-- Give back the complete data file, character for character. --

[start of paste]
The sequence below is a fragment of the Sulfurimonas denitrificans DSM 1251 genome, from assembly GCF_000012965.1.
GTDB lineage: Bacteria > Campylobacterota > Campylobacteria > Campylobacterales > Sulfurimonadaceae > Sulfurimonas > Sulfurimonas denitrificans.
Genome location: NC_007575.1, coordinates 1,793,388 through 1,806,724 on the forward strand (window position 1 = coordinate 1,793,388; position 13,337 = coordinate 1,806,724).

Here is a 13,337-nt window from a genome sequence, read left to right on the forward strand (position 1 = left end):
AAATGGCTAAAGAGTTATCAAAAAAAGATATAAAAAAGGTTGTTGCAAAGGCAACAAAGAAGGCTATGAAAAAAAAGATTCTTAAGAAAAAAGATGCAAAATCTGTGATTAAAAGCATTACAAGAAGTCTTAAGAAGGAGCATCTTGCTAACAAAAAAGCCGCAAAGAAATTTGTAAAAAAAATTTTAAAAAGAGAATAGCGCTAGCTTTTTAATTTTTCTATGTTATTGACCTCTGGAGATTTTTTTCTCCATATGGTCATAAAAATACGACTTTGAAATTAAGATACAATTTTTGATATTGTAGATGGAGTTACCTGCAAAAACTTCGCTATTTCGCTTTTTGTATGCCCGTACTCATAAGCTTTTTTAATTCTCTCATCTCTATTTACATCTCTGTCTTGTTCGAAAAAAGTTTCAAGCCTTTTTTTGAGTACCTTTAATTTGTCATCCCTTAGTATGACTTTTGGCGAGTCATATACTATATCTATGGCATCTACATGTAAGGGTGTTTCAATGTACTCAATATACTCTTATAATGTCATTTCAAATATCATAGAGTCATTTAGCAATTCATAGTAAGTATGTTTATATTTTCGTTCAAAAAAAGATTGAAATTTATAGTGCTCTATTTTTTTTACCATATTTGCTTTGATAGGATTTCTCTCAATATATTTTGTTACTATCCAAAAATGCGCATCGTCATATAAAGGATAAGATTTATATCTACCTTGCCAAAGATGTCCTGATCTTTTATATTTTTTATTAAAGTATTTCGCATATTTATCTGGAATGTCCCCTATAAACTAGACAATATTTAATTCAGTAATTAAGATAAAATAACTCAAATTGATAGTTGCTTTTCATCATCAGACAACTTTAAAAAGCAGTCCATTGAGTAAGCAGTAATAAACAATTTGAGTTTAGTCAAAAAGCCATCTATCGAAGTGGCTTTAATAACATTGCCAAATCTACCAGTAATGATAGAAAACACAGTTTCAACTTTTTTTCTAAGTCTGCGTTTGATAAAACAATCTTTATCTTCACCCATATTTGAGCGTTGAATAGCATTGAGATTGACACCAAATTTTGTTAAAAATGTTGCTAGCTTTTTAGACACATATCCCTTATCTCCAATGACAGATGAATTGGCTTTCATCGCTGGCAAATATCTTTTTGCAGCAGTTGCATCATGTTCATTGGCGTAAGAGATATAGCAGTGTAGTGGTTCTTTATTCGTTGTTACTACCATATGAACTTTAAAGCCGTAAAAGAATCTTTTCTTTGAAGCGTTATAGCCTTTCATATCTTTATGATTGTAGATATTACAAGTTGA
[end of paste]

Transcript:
The sequence below is a fragment of the Sulfurimonas denitrificans DSM 1251 genome, from assembly GCF_000012965.1.
GTDB lineage: Bacteria > Campylobacterota > Campylobacteria > Campylobacterales > Sulfurimonadaceae > Sulfurimonas > Sulfurimonas denitrificans.
Genome location: NC_007575.1, coordinates 1,793,388 through 1,806,724 on the forward strand (window position 1 = coordinate 1,793,388; position 13,337 = coordinate 1,806,724).

Here is a 13,337-nt window from a genome sequence, read left to right on the forward strand (position 1 = left end):
AAATGGCTAAAGAGTTATCAAAAAAAGATATAAAAAAGGTTGTTGCAAAGGCAACAAAGAAGGCTATGAAAAAAAAGATTCTTAAGAAAAAAGATGCAAAATCTGTGATTAAAAGCATTACAAGAAGTCTTAAGAAGGAGCATCTTGCTAACAAAAAAGCCGCAAAGAAATTTGTAAAAAAAATTTTAAAAAGAGAATAGCGCTAGCTTTTTAATTTTTCTATGTTATTGACCTCTGGAGATTTTTTTCTCCATATGGTCATAAAAATACGACTTTGAAATTAAGATACAATTTTTGATATTGTAGATGGAGTTACCTGCAAAAACTTCGCTATTTCGCTTTTTGTATGCCCGTACTCATAAGCTTTTTTAATTCTCTCATCTCTATTTACATCTCTGTCTTGTTCGAAAAAAGTTTCAAGCCTTTTTTTGAGTACCTTTAATTTGTCATCCCTTAGTATGACTTTTGGCGAGTCATATACTATATCTATGGCATCTACATGTAAGGGTGTTTCAATGTACTCAATATACTCTTATAATGTCATTTCAAATATCATAGAGTCATTTAGCAATTCATAGTAAGTATGTTTATATTTTCGTTCAAAAAAAGATTGAAATTTATAGTGCTCTATTTTTTTTACCATATTTGCTTTGATAGGATTTCTCTCAATATATTTTGTTACTATCCAAAAATGCGCATCGTCATATAAAGGATAAGATTTATATCTACCTTGCCAAAGATGTCCTGATCTTTTATATTTTTTATTAAAGTATTTCGCATATTTATCTGGAATGTCCCCTATAAACTAGACAATATTTAATTCAGTAATTAAGATAAAATAACTCAAATTGATAGTTGCTTTTCATCATCAGACAACTTTAAAAAGCAGTCCATTGAGTAAGCAGTAATAAACAATTTGAGTTTAGTCAAAAAGCCATCTATCGAAGTGGCTTTAATAACATTGCCAAATCTACCAGTAATGATAGAAAACACAGTTTCAACTTTTTTTCTAAGTCTGCGTTTGATAAAACAATCTTTATCTTCACCCATATTTGAGCGTTGAATAGCATTGAGATTGACACCAAATTTTGTTAAAAATGTTGCTAGCTTTTTAGACACATATCCCTTATCTCCAATGACAGATGAATTGGCTTTCATCGCTGGCAAATATCTTTTTGCAGCAGTTGCATCATGTTCATTGGCGTAAGAGATATAGCAGTGTAGTGGTTCTTTATTCGTTGTTACTACCATATGAACTTTAAAGCCGTAAAAGAATCTTTTCTTTGAAGCGTTATAGCCTTTCATATCTTTATGATTGTAGATATTACAAGTTGA